Cuba is a fascinating place. There are few other countries so able to allure and induce curiosity in the minds of travellers. It most likely stems from its relationship with the USA and an image of it being forbidden fruit. Whatever the case, people want to get to know this small Carribean country. While I may have only gotten a glimpse into what this country has to offer, I think Havana is a great first step in building up an idea of life in Cuba.
To start with, there are three main neighbourhoods in the heart of Havana:
- Havana Vieja, the old town home to most touristy parts spreading from the Capitol building to the harbour entrance;
- Vedado, the vast and well-worn barrio where you’ll see the reality of life in Havana; and
- Miramar, tucked up against the waterfront with a much more open and suburban feel to it.
I was staying down the western end of Havana Vieja only a few blocks from Paseo di Marti, the main thoroughfare past the Capitol building and core of the city. Staying on the outer edges of the old town was useful when arriving as the the deeper you get into Vieja the trickier it is to make your way by car, with seemingly spontaneous roadworks popping up all over. Walking the short distance out towards Paseo di Marti I could soon spy El Capitolio, the Capitol Building which was once the seat of government. Were it not for the scaffolding and surrounds, I could picture it fitting in with another national capital like Washington DC with ease.
Once on Paseo di Marti you witness the bustle of the city, the traffic full of the vintage cars for which it’s well known. Passing crowded bus stops and heading further up the road you come to the beautifully ornate Great Theatre; hard to miss with its giant winged angel statues. Over the road you’ll find Parque Central, home to tourist buses, vintage taxi and surrounded with high-end hotels. The park is basically a useful tourist hub if you need to find internet or arrange transport.
As you pass further and further along Paseo di Marti, you’ll get more and more glimpses into the barrio neighbourhood of Vedado. You’ll also come across some really fascinating architecture, even glimpses of Moorish design which looks great in context surprisingly. Paseo di Marti will eventually take you to the waterfront and to the fortress of San Salvador de la Punta. Hear you’ll find fisherman by the water and great views along the Malecon waterfront towards Miramar. Across the harbour entrance is another fortress, Morro Castle, which is far more impressive with its high walls, lighthouse and spectacular views.
Heading out another day back in Havana Vieja, it doesn’t take long to get lost in its huge grid of wide avenues. Here and there, you come across churches and small plazas, always crowded with locals. Every block is covered in apartment buildings, usually 3 or 4 stories high and more often than not suffering a little disrepair – paint chipped away or tiles missing. Interestingly, the state of the buildings has an unlikely endearing quality to it. It’s as if the city isn’t afraid to show off its true character.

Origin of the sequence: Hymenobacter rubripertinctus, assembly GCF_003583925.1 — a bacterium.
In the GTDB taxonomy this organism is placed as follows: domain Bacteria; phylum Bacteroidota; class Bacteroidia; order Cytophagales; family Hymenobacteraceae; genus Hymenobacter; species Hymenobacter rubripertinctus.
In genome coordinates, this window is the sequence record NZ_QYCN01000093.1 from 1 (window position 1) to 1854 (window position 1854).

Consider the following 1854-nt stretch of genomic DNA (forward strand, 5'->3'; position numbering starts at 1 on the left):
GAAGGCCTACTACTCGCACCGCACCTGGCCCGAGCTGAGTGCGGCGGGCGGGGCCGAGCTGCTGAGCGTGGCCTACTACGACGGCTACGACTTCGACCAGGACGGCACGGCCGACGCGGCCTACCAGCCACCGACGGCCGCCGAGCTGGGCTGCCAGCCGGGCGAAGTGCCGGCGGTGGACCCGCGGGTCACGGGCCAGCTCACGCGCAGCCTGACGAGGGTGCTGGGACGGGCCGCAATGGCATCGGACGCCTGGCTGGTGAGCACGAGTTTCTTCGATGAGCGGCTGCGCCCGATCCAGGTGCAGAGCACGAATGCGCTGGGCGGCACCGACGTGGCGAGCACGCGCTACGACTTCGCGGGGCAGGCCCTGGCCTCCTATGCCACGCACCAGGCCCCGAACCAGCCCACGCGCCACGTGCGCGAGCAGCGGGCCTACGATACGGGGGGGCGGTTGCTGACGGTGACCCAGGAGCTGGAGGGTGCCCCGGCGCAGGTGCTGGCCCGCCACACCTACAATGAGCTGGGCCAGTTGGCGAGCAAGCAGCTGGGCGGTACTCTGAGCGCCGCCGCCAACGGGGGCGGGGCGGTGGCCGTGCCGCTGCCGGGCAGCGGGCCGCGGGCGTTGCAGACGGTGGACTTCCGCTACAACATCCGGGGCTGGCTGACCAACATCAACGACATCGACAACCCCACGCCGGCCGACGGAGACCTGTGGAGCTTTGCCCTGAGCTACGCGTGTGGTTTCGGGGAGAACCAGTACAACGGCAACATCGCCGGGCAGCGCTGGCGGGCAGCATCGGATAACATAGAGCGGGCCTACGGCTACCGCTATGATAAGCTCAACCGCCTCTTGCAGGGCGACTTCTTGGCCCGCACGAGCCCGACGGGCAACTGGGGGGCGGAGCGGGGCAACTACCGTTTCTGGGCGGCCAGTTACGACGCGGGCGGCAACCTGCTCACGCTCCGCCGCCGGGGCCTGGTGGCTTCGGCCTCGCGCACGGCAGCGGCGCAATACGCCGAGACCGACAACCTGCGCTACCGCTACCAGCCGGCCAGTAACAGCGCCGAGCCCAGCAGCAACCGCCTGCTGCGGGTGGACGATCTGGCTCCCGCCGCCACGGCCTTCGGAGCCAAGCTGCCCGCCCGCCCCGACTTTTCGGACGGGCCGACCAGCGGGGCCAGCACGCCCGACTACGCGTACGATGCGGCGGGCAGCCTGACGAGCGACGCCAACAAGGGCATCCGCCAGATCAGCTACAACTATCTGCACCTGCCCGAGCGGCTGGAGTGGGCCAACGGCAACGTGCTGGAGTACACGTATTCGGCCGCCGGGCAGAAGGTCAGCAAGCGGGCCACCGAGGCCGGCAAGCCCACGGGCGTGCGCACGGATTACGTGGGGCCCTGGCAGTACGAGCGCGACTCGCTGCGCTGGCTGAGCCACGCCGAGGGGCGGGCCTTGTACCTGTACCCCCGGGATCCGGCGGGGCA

Scattered here and there are very simple bodegas often with shelves empty depending on the state of the food supply that day or week. Along the bigger avenues, you’ll find souvenir shops selling trinkets and countless men trying to sell you cigars. You’re likely to encounter the occasional charismatic beggar. They’ll try to lure you in with talk of a special festival or concert that in fact occurs weekly. The closer you get to the harbour entrance the better state the buildings are in and the more touristy the old town feels. That’s not necessarily a bad thing; you’ll find beautifully restored buildings, wide open plazas and countless restaurants, cafes and bars.
During the time I was visiting Cuba, Havana was playing host to the United Buddy Bears, a travelling international art exhibit promoting tolerance. The exhibit incorporates large bears painted by artists from over 100 countries with styles and motifs reflecting their individual countries. I thought it was a really positive and fun way of promoting such a noble cause.
If you’re after spectacular views of Havana then you must go to the Camera Obscura. The Camera Obscura is effectively an old fashioned device that projects an image on to a screen, in this case live views of Havana. The projection is fascinating, with exceptional image quality considering how low-tech the concept is. After the presentation of the Camera Obscura, you’re free to head out onto the rooftop where the views of the city are spectacular.
So I hope I’ve given you a glimpse into what Havana is like and that you can better appreciate what a remarkable place it, and the whole of Cuba, is.
For more of my advice on Cuba please see this article.
Have you been to Havana? What was your experience like? Please share in the comments.
This post is part of Fly Away Friday over at Life in Wanderlust. Please head on over for more great posts.